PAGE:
The musical component of the production only serves to enhance the theatrical experience. All of the cast take turns singing and strumming or squeezing as the show moves forward, and again the mouth-sound-making comes into play throughout the show, much like it did— though to a far lesser degree— in Frankenstein. The costume work, as supervised by Paige O’Malley, is simplistic yet intriguing, adding little touches of a location that time by-stepped and a time that is far from within our grasp to the show’s overall aesthetic.
The four featured performers are nothing less than stellar in this production. Jon Reynolds and Jack Novak take turns serving as the voice and shadowy figure of Count Dracula, though it is primarily Novak who serves as the titular character. His ominous vocality, his looming presence behind the scrim, and his scary seductive manner of speaking certain phrases sends shivers up the spine. Novak doubles up as D. John Seward, among others, and this characterization is compelling in its own right. Reynolds, whose primary appearance is as Gabriel Van Helsing, is all but to die for. Reynolds adapts a vocal affectation with such ludicrous melodrama that it’s thoroughly enjoyable in all its humors. The overall delivery of this character is a fine example of balance; Reynolds knows how to truthfully deliver the moment against the hilarious quirks that he crafts inside of Van Helsing.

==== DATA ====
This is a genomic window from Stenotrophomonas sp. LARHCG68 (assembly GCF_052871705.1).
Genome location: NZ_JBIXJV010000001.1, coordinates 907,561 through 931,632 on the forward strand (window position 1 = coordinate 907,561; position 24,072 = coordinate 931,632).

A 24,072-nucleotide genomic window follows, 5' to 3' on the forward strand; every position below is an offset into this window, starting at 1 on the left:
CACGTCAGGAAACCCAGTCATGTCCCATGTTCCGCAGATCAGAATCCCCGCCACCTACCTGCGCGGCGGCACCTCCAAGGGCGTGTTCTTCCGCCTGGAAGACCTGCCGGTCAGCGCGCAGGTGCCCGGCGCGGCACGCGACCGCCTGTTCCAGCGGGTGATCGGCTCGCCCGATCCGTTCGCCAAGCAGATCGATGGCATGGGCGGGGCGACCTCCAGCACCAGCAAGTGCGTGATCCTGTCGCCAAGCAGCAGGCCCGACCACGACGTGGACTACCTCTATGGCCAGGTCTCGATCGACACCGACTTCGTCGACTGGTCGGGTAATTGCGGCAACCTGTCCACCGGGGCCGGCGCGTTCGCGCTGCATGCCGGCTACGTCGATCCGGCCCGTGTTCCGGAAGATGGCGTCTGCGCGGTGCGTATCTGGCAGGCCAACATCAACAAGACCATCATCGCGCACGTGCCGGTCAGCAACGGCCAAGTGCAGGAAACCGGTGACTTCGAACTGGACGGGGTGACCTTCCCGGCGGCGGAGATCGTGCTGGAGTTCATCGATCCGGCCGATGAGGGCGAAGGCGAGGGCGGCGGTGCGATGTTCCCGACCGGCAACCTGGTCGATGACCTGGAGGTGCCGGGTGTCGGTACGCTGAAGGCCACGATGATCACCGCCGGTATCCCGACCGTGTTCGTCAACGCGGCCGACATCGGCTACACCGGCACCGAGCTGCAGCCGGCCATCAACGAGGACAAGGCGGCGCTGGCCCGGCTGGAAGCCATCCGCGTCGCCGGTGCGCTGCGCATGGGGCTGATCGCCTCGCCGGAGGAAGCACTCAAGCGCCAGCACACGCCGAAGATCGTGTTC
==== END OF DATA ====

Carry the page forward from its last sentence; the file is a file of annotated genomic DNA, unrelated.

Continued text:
Meg Lowey is initially introduced on the concertina and appears to be the show’s primary squeezebox operator despite switching off at great haste the further into the production the story gets. Lowey, playing the delicate yet determined Mina, among others, is sweet yet sound, never once letting the character slip into the gooey ingénue-esque shell in which such a character might be cradled. Kerry McGee, who takes up three such weighted roles— Lucy, Jonathan Harker, and the enigmatically unhinged Renfield— is equally animated across her three principal performances. While her Lucy is delicate, in a different vein than Lowey’s Mina, there is a simplicity to the character that sets her adrift not unlike a dream. McGee’s Jonathan Harker is spooked and startled, providing a great deal of the introductory exposition and experience to the tale. But her Renfield is downright unsettling; between the creepy deadest grin and the animated gestures and expressions when first being introduced, McGee makes this macabre creature most unsavory.
Ultimately an exquisite rendition of the tale…a tale for which there is no proof, no document, no evidence…this Dracula is as ephemeral as the monster himself. Don’t miss your chance to enjoy it— and all of the other offerings in The Horror Rep at We Happy Few this autumn.
Running Time: 60 minutes with no intermission
Dracula plays through November 10, 2018 at a party of The Horror Rep with We Happy Few in residence at the Capitol Hill Arts Workshop— 545 7th Street SE in Washington, DC. Tickets are available at the door or in advance online.